D.) Team B kicks off and the ball is successfully returned by Team A.  Team A has possession of the ball and scores a field goal on their offensive possession.  Result of Situation: Team A has to kick off to Team B and Team B has one offensive possession to either tie the score with a field goal or win the game with a touchdown.  If Team B only scores a field goal, they must kick off to Team A and the next team to score any points in overtime wins the game in sudden death format.  If Team B fails to score any points on their offensive possession, turns the ball over on downs or by fumble/interception, or if Team A scores a safety or defensive touchdown, Team A wins the game.

E.) Team B kicks off and the ball is successfully returned by Team A.  Team A has possession of the ball and scores a touchdown on their offensive possession.  Result of Situation: Team A wins the game.

F.) Team B kicks off and the ball is successfully returned by Team A.  Team A fumbles the ball away to Team B or throws an interception to Team B on their first offensive possession.  Result of Situation: Team B has possession of the ball and the first team to score any points in overtime wins the game in sudden death format.

G.) Team B kicks off and the ball is successfully returned by Team A.  Team A fumbles the ball away to Team B or throws an interception to Team B on their first offensive possession and Team B returns the ball for a touchdown.  Result of Situation: Team B wins the game.

H.) Team B kicks off and the ball is successfully returned by Team A.  Team A fumbles the ball away to Team B or throws an interception to Team B on their first offensive possession; in the process of returning the fumble or interception, the player on Team B fumbles the ball and Team A recovers.  Result of Situation: Team A has possession of the ball and the first team to score any points in overtime wins the game in sudden death format.  This is because Team B’s lost fumble counts as their opportunity to have an offensive possession in overtime.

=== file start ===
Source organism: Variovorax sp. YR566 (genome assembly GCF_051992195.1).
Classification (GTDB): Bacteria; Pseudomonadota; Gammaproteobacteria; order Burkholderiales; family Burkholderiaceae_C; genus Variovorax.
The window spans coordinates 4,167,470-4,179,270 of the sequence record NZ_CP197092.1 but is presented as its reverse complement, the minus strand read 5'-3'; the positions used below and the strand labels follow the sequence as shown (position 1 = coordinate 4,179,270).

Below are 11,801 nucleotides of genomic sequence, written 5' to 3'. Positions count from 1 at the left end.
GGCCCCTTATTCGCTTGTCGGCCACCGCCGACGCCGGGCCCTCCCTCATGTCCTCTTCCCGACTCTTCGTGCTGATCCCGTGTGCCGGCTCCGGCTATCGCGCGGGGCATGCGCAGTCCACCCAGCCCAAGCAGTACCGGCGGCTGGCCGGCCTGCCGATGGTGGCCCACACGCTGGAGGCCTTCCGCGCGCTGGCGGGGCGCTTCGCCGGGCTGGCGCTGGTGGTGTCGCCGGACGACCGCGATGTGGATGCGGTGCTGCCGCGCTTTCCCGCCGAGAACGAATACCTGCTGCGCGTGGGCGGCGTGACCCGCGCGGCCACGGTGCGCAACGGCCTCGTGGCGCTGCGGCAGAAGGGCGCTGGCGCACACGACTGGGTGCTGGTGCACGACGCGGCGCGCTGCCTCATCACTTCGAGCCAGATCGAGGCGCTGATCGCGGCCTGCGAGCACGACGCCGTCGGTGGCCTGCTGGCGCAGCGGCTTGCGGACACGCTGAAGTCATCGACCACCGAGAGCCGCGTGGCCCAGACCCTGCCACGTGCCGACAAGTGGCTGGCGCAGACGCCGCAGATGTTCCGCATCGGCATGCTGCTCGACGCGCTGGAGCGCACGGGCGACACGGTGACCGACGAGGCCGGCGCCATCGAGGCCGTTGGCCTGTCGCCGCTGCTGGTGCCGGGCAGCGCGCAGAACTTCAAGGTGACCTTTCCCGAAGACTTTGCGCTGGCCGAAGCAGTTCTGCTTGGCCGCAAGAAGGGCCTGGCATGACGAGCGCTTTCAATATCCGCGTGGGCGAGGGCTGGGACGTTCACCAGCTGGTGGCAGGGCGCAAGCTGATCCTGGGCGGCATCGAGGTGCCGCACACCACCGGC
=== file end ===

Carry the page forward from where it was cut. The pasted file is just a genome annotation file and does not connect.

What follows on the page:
I.) Team B kicks off and the ball is successfully returned by Team A.  Team A is forced to punt the ball to Team B or turns the ball over on downs to Team B on their first offensive possession.  Result of Situation: Team B has possession of the ball and the first team to score any points in overtime wins the game in sudden death format.

J.) Team B kicks off and the ball is successfully returned by Team A.  Team A is tackled in their own end zone during their first offensive possession by a member of Team B for a safety.  Result of Situation: Team B wins the game.

Obviously the rules are not as simple as the old rules that basically said whoever scores first wins the game, but the NFL owners clearly believe–with a 28-4 margin in voting on the measure–that this new set of playoff overtime rules was a better way to govern how overtime sessions are carried out when 60 minutes of game time is not enough to decide a winner.  And while the discussion is far from over about whether or not this is the right system to have in place, knowing these situations detailed above will help you explain to your friends and fellow football fans how playoff overtime will play out if any games go to overtime in January or February 2011–or, should the new rules be extended to cover the regular season, any overtime games at all in the 2010 NFL Season.